eISSN: 1897-4309
ISSN: 1428-2526
Contemporary Oncology/Współczesna Onkologia
Current issue Archive Manuscripts accepted About the journal Supplements Addendum Special Issues Abstracting and indexing Subscription Contact Instructions for authors
SCImago Journal & Country Rank
vol. 21
Original paper

The analysis of the long-term outcomes of sorafenib therapy in routine practice in imatinib and sunitinib resistant gastrointestinal stromal tumors (GIST)*

Piotr Rutkowski, Beata Jagielska, Jolanta Andrzejuk, Elzbieta Bylina, Iwona Lugowska, Tomasz Switaj, Hanna Kosela-Paterczyk, Katarzyna Kozak, Slawomir Falkowski, Anna Klimczak

Contemp Oncol (Pozn) 2017; 21 (4): 285-289
Online publish date: 2017/12/30
View full text
Get citation
JabRef, Mendeley
Papers, Reference Manager, RefWorks, Zotero
Aim of the study was to analyze the outcome of treatment and factors predicting results of sorafenib therapy in inoperable/metastatic CD117-positive GIST patients after failure on imatinib and sunitinib.

Material and methods: We identified 60 consecutive patients (40 men, 20 women) with advanced inoperable/metastatic GIST after failure on at least imatinib and sunitinib treated in one sarcoma center with sorafenib at initial dose 2 × 400 mg daily in 2007–2015 (in 56 cases it was 3rd line therapy). Median follow-up time was 39 months.

Results: One year progression-free survival (PFS; calculated from the date of the start of sorafenib to disease progression) rate was 23% and median PFS = 7.7 months. The median overall survival (OS) was 13.5 months calculated from sorafenib start (1-year OS rate = 57%) and 7 years from imatinib start. Three patients (5%) had objective partial responses to therapy, 31 patients (52%) had stabilization of disease > 4 months. Primary tumor mutational status was known in 43 cases (73%), but we have not identified the differences in PFS between tumors carrying different KIT/PDGFRA mutations. The most common adverse events were: diarrhoea, hand and foot syndrome, fatigue, loss of weight and skin reactions; grade 3–5 toxicity occurred in 35% of patients. 23 patients required sorafenib dose reductions due to AEs.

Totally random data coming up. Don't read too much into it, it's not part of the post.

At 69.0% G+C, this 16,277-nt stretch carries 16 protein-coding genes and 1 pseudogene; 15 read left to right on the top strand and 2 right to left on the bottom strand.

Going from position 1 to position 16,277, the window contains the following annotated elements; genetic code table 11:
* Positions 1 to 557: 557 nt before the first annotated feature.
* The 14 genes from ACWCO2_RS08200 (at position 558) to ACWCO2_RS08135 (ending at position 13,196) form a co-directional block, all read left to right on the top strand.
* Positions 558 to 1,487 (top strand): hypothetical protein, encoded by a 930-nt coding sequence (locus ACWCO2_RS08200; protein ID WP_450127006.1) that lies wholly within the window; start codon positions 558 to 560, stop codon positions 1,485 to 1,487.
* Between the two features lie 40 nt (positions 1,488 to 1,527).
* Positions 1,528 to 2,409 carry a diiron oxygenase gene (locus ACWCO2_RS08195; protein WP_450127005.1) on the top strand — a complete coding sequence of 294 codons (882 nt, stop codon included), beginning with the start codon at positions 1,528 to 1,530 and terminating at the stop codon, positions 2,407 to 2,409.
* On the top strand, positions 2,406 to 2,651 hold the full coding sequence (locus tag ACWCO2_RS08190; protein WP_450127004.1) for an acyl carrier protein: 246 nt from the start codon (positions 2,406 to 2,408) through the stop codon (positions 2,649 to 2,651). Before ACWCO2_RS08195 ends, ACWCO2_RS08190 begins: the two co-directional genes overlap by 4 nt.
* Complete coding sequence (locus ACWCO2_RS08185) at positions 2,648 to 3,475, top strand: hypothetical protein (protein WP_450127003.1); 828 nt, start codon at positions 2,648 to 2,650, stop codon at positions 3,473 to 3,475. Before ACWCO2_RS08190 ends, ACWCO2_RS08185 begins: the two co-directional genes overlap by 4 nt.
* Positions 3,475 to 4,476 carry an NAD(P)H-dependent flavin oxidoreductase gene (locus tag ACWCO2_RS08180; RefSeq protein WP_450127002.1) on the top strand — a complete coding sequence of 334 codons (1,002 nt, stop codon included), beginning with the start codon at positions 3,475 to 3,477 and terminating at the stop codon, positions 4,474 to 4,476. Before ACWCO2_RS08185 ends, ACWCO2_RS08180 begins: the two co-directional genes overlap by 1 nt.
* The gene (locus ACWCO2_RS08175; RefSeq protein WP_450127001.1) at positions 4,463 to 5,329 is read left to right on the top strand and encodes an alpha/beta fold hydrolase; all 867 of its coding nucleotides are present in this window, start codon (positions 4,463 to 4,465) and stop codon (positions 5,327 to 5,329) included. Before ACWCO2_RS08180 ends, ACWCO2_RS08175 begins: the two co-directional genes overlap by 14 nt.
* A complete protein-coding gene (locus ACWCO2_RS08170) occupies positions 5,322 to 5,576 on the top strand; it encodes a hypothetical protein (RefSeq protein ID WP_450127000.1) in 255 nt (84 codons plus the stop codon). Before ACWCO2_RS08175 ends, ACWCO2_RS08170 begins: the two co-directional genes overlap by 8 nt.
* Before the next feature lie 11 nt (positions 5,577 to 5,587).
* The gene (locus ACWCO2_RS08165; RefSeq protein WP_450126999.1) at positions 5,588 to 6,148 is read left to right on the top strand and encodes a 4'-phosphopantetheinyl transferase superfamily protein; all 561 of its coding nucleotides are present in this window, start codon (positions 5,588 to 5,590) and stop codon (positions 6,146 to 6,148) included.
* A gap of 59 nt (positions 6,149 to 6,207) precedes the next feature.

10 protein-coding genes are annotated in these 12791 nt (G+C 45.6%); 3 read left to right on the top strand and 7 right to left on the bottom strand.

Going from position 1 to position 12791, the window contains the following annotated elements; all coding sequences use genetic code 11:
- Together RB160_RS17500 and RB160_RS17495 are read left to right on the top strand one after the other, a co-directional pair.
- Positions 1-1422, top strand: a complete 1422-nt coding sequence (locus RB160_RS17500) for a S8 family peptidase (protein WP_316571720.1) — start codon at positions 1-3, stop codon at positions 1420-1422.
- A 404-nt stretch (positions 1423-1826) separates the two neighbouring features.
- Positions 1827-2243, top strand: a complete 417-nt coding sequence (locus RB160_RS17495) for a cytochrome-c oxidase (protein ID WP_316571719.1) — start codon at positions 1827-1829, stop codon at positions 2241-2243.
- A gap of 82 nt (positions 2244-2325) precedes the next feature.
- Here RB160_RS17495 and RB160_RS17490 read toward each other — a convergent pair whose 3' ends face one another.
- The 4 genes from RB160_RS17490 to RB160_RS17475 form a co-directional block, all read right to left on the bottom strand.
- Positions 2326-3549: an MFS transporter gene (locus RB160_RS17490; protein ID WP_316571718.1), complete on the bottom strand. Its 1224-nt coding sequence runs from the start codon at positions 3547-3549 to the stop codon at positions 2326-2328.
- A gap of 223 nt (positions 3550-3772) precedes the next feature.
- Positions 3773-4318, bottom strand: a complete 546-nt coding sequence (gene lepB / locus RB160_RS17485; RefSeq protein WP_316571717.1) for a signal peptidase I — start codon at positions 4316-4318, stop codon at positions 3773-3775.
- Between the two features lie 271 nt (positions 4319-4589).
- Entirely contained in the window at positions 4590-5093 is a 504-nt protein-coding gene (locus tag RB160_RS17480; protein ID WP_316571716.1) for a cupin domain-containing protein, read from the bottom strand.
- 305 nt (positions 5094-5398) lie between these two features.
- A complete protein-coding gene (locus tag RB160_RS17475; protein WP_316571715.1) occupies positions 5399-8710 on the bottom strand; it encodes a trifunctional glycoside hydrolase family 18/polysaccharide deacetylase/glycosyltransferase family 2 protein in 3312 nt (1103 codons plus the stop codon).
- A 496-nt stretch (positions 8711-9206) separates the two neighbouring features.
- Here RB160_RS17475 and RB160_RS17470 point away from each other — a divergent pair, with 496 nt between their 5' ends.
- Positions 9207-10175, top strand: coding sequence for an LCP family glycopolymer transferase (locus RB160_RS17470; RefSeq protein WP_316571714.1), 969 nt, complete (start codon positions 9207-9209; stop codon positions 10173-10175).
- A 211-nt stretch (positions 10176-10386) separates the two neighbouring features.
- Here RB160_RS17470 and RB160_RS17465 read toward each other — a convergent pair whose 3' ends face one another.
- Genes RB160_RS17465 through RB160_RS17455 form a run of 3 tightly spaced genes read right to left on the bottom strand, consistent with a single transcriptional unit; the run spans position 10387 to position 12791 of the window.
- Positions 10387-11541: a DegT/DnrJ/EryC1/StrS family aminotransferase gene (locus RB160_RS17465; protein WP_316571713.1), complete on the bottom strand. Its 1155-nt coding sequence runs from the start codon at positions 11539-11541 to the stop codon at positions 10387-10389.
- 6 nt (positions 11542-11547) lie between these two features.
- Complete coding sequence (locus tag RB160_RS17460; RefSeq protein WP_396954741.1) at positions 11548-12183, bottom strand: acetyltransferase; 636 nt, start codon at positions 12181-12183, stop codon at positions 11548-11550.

Conclusions: We confirmed that many advanced GIST patients benefit from sorafenib therapy after imatinib/sunitinib failure with OS > 1 year.

gastrointestinal stromal tumor, sorafenib, metastases, therapy

Quick links
© 2018 Termedia Sp. z o.o. All rights reserved.
Developed by Bentus.
PayU - płatności internetowe